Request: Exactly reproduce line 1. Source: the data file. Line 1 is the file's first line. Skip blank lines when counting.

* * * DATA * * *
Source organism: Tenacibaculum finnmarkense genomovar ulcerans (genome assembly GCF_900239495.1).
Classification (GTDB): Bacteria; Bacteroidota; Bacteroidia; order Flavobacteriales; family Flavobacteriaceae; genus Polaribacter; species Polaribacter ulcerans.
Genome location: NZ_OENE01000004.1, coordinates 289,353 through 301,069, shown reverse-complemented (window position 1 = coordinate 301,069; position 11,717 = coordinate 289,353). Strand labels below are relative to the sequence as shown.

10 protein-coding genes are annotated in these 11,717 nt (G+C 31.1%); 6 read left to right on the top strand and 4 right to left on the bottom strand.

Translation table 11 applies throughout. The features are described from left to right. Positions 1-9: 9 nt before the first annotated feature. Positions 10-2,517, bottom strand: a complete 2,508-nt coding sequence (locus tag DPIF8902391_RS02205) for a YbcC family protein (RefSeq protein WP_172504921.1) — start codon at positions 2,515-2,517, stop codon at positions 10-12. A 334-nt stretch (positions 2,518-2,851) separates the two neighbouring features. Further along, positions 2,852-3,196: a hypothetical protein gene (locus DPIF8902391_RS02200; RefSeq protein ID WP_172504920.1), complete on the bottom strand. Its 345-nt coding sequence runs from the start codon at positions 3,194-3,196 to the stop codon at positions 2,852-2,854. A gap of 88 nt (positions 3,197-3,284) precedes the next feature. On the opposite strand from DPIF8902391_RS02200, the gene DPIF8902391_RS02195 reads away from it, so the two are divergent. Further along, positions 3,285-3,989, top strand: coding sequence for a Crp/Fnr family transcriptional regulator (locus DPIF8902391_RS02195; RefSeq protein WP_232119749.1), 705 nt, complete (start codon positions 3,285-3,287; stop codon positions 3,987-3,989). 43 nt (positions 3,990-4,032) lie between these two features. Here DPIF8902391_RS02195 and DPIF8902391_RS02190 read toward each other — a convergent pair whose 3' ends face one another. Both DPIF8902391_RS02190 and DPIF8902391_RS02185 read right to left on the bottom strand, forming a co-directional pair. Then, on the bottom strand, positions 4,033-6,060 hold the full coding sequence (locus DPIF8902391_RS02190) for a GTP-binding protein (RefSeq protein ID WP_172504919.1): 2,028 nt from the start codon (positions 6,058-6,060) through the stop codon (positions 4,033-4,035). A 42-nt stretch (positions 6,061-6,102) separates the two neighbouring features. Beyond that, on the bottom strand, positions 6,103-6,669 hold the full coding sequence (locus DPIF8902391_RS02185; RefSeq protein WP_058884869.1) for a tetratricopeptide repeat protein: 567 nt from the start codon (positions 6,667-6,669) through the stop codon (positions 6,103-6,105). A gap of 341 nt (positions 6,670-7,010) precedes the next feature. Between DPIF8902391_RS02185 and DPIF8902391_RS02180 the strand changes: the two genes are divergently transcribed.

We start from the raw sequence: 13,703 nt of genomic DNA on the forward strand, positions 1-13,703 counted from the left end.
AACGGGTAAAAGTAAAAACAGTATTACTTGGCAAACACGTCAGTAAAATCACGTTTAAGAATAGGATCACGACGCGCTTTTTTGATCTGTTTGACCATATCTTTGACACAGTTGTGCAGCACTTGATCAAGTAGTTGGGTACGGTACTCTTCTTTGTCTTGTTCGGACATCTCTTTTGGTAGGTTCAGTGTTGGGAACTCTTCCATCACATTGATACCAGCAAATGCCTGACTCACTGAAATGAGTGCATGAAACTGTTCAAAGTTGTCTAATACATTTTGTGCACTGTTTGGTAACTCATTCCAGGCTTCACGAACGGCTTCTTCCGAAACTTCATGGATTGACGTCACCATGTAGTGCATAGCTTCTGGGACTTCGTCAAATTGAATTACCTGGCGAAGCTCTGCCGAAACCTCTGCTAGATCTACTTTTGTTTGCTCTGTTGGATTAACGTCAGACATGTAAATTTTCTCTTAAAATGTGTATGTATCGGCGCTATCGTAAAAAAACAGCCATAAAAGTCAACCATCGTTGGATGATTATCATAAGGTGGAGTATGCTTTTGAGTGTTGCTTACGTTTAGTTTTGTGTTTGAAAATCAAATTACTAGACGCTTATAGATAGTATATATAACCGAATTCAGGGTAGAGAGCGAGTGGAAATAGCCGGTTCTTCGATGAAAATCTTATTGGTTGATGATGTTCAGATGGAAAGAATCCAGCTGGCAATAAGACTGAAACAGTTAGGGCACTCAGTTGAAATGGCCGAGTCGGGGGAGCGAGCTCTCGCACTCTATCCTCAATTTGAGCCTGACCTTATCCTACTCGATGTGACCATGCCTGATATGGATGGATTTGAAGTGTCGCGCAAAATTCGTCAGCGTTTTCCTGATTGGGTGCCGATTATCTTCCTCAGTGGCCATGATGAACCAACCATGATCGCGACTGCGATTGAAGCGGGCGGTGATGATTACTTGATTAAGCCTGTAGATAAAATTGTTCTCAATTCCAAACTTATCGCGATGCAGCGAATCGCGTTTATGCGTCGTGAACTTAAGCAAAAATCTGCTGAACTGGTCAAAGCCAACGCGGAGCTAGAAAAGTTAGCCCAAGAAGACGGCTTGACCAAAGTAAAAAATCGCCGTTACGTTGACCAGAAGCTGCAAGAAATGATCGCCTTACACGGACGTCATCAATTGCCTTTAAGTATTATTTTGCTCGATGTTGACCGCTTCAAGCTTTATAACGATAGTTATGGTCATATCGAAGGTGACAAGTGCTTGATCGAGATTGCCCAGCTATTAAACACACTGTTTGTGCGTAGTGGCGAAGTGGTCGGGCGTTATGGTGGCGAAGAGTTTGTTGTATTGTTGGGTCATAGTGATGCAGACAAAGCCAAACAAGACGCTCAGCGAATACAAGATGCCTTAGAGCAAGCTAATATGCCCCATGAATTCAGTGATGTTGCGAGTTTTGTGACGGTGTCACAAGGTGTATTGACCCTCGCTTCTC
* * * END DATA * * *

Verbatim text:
Source organism: Tenacibaculum finnmarkense genomovar ulcerans (genome assembly GCF_900239495.1).